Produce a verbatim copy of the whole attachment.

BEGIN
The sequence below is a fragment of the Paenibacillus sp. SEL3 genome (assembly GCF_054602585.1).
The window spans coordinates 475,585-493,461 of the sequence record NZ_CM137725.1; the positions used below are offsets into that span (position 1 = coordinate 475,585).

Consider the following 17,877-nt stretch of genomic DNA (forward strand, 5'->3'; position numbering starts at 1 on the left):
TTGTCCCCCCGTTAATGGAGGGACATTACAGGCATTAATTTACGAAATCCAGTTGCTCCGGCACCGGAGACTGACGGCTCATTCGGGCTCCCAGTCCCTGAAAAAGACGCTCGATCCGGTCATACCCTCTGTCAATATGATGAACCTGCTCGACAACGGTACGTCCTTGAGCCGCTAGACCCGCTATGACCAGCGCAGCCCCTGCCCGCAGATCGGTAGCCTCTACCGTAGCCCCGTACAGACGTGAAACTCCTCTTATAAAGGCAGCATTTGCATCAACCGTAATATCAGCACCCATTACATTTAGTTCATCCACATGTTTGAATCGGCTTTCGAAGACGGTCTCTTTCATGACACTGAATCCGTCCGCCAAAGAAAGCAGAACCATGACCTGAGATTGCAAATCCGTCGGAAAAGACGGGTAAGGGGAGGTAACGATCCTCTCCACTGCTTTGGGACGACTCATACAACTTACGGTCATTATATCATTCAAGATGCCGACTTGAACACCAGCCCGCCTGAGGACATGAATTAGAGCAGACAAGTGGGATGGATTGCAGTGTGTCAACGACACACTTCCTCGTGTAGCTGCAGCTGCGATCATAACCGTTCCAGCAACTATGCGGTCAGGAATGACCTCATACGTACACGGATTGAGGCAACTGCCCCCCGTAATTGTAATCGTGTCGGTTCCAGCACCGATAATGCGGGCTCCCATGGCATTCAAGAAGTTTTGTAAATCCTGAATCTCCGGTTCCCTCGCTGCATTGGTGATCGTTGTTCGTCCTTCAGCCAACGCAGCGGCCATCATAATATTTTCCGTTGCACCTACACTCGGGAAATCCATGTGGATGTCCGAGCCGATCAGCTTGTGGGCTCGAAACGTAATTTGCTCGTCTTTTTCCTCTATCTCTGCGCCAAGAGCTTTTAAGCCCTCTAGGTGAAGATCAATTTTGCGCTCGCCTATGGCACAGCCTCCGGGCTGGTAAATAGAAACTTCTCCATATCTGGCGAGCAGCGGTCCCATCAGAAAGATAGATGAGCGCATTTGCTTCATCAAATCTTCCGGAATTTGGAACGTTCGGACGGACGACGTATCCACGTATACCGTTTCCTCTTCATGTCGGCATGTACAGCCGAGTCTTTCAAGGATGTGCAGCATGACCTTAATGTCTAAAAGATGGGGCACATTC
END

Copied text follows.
The sequence below is a fragment of the Paenibacillus sp. SEL3 genome (assembly GCF_054602585.1).
The window spans coordinates 475,585-493,461 of the sequence record NZ_CM137725.1; the positions used below are offsets into that span (position 1 = coordinate 475,585).

Consider the following 17,877-nt stretch of genomic DNA (forward strand, 5'->3'; position numbering starts at 1 on the left):
TTGTCCCCCCGTTAATGGAGGGACATTACAGGCATTAATTTACGAAATCCAGTTGCTCCGGCACCGGAGACTGACGGCTCATTCGGGCTCCCAGTCCCTGAAAAAGACGCTCGATCCGGTCATACCCTCTGTCAATATGATGAACCTGCTCGACAACGGTACGTCCTTGAGCCGCTAGACCCGCTATGACCAGCGCAGCCCCTGCCCGCAGATCGGTAGCCTCTACCGTAGCCCCGTACAGACGTGAAACTCCTCTTATAAAGGCAGCATTTGCATCAACCGTAATATCAGCACCCATTACATTTAGTTCATCCACATGTTTGAATCGGCTTTCGAAGACGGTCTCTTTCATGACACTGAATCCGTCCGCCAAAGAAAGCAGAACCATGACCTGAGATTGCAAATCCGTCGGAAAAGACGGGTAAGGGGAGGTAACGATCCTCTCCACTGCTTTGGGACGACTCATACAACTTACGGTCATTATATCATTCAAGATGCCGACTTGAACACCAGCCCGCCTGAGGACATGAATTAGAGCAGACAAGTGGGATGGATTGCAGTGTGTCAACGACACACTTCCTCGTGTAGCTGCAGCTGCGATCATAACCGTTCCAGCAACTATGCGGTCAGGAATGACCTCATACGTACACGGATTGAGGCAACTGCCCCCCGTAATTGTAATCGTGTCGGTTCCAGCACCGATAATGCGGGCTCCCATGGCATTCAAGAAGTTTTGTAAATCCTGAATCTCCGGTTCCCTCGCTGCATTGGTGATCGTTGTTCGTCCTTCAGCCAACGCAGCGGCCATCATAATATTTTCCGTTGCACCTACACTCGGGAAATCCATGTGGATGTCCGAGCCGATCAGCTTGTGGGCTCGAAACGTAATTTGCTCGTCTTTTTCCTCTATCTCTGCGCCAAGAGCTTTTAAGCCCTCTAGGTGAAGATCAATTTTGCGCTCGCCTATGGCACAGCCTCCGGGCTGGTAAATAGAAACTTCTCCATATCTGGCGAGCAGCGGTCCCATCAGAAAGATAGATGAGCGCATTTGCTTCATCAAATCTTCCGGAATTTGGAACGTTCGGACGGACGACGTATCCACGTATACCGTTTCCTCTTCATGTCGGCATGTACAGCCGAGTCTTTCAAGGATGTGCAGCATGACCTTAATGTCTAAAAGATGGGGCACATTC